In the midst of change – fixed income markets continue to evolve

March 25, 2024

Digitalisation and regulation are leading to some sweeping changes in global fixed income markets.

BME looks at some of the main themes to emerge from AFME’s (Association for Financial Markets in Europe) Bond Trading, Innovation and Evolution Forum in London.

Bond markets go digital

Nominally considered to be one of the more archaic areas in the financial services industry, bond markets are slowly beginning to digitalise.

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“Historically, fixed income securities were traded bilaterally, either OTC or via telephone. Over the last 20  years, we are beginning to see greater electronification of trading, particularly those securities, which are more standardised and liquid,” noted Gonzalo Gómez Retuerto, Head of Fixed Income at BME.

However, the full-scale electronification of bond markets still has a long way to go, especially when benchmarked against  some of the progress seen in equities.

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“One of the statistics often cited in fixed income circles is that roughly 80% of bond trades are now executed electronically, with the remaining 20% being voice executed. However, on a value basis, roughly 80% of big ticket fixed income trades are carried out by voice, while the rest is conducted electronically. In other words, most of the electronification is happening on smaller ticket bond trades,” according to Tony Shaw,  Executive Director, London Office at SIX Swiss Exchange.

While fixed income markets are evolving, this transformation will not happen overnight.

Driving efficiencies in the bond market

In contrast to equities, block trading and algorithmic trading in bond markets are still yet to latch on.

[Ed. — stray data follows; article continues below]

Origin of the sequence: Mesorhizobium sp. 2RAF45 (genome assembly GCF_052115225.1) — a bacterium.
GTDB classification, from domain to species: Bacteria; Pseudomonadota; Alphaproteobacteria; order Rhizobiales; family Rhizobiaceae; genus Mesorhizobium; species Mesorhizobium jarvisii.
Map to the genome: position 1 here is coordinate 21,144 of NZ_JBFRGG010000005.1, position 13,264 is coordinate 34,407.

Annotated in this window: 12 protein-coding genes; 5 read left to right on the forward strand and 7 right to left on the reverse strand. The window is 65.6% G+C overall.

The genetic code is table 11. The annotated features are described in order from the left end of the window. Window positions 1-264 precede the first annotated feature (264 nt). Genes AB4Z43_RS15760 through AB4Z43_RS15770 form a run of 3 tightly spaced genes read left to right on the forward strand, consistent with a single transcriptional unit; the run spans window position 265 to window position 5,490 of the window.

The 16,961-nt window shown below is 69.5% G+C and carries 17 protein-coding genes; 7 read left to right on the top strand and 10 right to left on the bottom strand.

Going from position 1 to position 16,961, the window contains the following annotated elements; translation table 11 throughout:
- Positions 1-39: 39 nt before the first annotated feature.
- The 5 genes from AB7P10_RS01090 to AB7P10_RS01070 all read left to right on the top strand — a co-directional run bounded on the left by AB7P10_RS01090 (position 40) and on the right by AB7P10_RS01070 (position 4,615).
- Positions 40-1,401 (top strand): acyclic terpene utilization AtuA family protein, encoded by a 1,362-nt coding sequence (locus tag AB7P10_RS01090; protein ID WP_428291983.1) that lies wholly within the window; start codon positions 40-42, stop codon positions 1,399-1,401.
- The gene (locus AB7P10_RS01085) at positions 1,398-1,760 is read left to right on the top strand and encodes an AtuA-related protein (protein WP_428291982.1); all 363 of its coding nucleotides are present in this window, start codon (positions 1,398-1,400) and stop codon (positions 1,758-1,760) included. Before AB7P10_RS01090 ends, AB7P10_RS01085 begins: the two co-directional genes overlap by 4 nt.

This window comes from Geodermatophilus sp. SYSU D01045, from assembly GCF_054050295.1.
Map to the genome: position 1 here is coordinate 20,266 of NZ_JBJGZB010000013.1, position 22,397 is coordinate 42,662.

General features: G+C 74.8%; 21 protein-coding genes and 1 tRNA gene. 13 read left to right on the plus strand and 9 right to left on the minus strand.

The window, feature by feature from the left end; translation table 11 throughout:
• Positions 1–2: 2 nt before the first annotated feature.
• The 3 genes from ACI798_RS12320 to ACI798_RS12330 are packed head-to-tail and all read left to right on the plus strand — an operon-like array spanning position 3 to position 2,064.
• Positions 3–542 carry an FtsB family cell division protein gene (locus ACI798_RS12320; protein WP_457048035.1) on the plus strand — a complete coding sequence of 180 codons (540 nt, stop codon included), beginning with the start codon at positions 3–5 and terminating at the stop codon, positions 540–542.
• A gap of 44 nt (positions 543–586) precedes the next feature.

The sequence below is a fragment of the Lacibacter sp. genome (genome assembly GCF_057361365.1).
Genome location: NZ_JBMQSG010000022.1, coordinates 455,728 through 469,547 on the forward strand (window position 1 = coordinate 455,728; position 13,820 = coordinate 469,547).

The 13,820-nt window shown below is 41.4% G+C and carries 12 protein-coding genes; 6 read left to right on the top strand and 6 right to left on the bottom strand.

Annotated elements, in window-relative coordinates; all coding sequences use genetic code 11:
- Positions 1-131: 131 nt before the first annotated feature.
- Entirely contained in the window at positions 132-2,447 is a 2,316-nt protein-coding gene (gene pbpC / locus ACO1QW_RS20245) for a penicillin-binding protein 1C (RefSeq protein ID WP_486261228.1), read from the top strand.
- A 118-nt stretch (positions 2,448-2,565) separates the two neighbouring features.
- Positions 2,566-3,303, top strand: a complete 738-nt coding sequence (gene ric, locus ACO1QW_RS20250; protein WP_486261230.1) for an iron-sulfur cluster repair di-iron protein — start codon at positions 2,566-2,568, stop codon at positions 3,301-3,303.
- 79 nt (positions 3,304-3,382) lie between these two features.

Block trading, whereby large quantities of securities are executed outside of the public market’s purview,  has not gained much traction in the fixed income world, mainly because of the complexity and diverse nature of certain bond instruments, according to Shaw. 

Although algos are becoming increasingly common in fixed income trading, the data is still not good enough , and nowhere near the standard seen in equity markets.“ For algos to work, you need data,” added Shaw.

Regulatory challenges lie ahead

Updates to existing regulations will also impact fixed income markets, added Gómez Retuerto

Proposals to amend the Markets in Financial Instruments Directive II (MiFID II) are currently in train, with EU regulators pushing for the establishment of EU-wide consolidated tapes (CT) for bonds, together with a prohibition on payment for order flows. If regulators have their way, a CT will be introduced for bonds in 2025, with similar CTs for equities and derivatives to follow in 2026.

“We are closely following regulatory developments in the EU. We fully believe there is a need for sound regulation , which encourages transparency , competitiveness and market resilience,” noted Retuerto.

Fixed income markets are undergoing some major structural changes as new technologies emerge and regulation is updated. If the industry is to thrive going forward, it will need to adapt.

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